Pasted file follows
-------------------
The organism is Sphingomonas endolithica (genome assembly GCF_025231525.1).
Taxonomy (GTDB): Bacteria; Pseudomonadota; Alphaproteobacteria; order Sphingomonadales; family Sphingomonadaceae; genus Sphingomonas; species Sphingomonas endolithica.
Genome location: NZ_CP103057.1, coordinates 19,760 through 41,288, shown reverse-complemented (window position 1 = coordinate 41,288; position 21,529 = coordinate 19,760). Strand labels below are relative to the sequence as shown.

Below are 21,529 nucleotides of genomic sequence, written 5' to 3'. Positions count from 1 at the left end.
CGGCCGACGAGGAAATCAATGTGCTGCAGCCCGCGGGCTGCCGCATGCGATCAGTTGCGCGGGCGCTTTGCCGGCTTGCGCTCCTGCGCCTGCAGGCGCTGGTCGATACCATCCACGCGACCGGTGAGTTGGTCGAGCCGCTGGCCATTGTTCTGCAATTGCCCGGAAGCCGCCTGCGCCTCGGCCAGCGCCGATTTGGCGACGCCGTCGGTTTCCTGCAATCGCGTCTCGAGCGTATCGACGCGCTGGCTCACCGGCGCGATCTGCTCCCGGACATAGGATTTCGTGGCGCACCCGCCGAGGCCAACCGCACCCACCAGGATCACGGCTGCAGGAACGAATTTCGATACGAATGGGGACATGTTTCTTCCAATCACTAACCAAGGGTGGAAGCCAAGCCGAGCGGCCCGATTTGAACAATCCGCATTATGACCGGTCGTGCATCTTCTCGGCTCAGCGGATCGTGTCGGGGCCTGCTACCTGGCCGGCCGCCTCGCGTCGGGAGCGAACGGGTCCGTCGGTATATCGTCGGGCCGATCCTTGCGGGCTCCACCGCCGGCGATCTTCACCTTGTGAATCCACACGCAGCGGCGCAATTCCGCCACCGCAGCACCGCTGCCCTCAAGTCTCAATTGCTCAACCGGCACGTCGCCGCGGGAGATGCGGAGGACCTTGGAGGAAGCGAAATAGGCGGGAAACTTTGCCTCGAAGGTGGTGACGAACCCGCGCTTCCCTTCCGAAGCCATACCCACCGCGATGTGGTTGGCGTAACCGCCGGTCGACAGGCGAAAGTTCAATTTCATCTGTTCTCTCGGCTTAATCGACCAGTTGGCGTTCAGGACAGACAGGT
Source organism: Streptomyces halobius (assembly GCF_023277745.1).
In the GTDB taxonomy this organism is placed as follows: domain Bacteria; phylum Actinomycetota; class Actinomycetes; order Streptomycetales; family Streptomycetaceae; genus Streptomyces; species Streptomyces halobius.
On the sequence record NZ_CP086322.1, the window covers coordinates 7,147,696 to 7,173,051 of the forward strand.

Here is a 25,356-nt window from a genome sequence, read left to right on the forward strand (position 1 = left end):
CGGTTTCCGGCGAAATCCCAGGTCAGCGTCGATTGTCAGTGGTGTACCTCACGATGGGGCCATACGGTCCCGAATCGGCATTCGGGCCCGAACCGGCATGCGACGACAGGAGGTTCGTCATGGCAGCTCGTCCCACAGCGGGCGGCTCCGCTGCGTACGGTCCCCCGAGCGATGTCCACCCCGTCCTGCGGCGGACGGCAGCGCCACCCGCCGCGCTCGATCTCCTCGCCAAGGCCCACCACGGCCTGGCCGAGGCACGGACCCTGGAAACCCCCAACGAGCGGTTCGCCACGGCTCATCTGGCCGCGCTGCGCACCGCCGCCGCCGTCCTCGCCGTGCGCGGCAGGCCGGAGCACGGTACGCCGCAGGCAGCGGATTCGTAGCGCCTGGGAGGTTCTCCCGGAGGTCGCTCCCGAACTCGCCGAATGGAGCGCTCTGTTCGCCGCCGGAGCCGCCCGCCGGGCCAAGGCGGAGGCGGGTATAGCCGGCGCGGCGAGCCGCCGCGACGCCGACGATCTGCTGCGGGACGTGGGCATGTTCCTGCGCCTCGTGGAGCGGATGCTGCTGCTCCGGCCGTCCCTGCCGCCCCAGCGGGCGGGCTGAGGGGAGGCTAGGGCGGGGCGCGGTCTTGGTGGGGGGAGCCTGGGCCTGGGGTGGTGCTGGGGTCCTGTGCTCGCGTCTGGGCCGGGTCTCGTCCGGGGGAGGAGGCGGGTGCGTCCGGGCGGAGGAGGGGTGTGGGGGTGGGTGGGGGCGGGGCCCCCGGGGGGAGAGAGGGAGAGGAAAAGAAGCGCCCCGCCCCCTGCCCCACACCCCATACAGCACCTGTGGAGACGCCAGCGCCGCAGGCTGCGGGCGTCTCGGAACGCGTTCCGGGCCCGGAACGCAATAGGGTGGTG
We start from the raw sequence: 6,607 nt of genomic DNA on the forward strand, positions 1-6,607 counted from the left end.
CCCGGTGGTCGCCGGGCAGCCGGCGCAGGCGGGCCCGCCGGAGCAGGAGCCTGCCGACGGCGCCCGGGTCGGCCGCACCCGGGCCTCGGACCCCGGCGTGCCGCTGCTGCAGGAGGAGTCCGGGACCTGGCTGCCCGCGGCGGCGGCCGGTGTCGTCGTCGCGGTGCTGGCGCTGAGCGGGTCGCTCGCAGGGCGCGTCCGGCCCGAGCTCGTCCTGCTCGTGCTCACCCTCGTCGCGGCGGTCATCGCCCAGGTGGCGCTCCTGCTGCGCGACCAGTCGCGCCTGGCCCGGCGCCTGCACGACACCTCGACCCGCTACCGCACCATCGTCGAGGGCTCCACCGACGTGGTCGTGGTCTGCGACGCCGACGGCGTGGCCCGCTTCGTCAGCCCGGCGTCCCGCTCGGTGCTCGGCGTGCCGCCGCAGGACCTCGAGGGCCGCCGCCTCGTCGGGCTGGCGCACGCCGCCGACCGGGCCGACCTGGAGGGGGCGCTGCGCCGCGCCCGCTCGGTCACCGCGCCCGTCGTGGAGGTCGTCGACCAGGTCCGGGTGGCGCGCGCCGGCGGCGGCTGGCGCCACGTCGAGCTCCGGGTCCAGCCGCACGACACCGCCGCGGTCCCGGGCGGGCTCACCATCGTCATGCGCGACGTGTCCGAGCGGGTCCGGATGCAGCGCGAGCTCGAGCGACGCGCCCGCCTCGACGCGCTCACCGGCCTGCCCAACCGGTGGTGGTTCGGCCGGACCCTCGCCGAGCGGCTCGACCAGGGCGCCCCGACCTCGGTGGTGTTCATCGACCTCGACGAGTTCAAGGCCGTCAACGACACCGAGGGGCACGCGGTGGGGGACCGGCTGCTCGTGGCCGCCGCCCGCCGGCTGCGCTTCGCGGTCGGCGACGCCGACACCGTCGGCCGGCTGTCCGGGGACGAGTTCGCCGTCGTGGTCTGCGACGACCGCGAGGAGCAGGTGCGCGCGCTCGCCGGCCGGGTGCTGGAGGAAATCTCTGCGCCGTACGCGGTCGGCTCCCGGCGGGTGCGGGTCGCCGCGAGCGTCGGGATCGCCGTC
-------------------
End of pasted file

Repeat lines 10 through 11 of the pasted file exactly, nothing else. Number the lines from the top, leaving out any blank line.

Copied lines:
CGGTTTCCGGCGAAATCCCAGGTCAGCGTCGATTGTCAGTGGTGTACCTCACGATGGGGCCATACGGTCCCGAATCGGCATTCGGGCCCGAACCGGCATGCGACGACAGGAGGTTCGTCATGGCAGCTCGTCCCACAGCGGGCGGCTCCGCTGCGTACGGTCCCCCGAGCGATGTCCACCCCGTCCTGCGGCGGACGGCAGCGCCACCCGCCGCGCTCGATCTCCTCGCCAAGGCCCACCACGGCCTGGCCGAGGCACGGACCCTGGAAACCCCCAACGAGCGGTTCGCCACGGCTCATCTGGCCGCGCTGCGCACCGCCGCCGCCGTCCTCGCCGTGCGCGGCAGGCCGGAGCACGGTACGCCGCAGGCAGCGGATTCGTAGCGCCTGGGAGGTTCTCCCGGAGGTCGCTCCCGAACTCGCCGAATGGAGCGCTCTGTTCGCCGCCGGAGCCGCCCGCCGGGCCAAGGCGGAGGCGGGTATAGCCGGCGCGGCGAGCCGCCGCGACGCCGACGATCTGCTGCGGGACGTGGGCATGTTCCTGCGCCTCGTGGAGCGGATGCTGCTGCTCCGGCCGTCCCTGCCGCCCCAGCGGGCGGGCTGAGGGGAGGCTAGGGCGGGGCGCGGTCTTGGTGGGGGGAGCCTGGGCCTGGGGTGGTGCTGGGGTCCTGTGCTCGCGTCTGGGCCGGGTCTCGTCCGGGGGAGGAGGCGGGTGCGTCCGGGCGGAGGAGGGGTGTGGGGGTGGGTGGGGGCGGGGCCCCCGGGGGGAGAGAGGGAGAGGAAAAGAAGCGCCCCGCCCCCTGCCCCACACCCCATACAGCACCTGTGGAGACGCCAGCGCCGCAGGCTGCGGGCGTCTCGGAACGCGTTCCGGGCCCGGAACGCAATAGGGTGGTG
We start from the raw sequence: 6,607 nt of genomic DNA on the forward strand, positions 1-6,607 counted from the left end.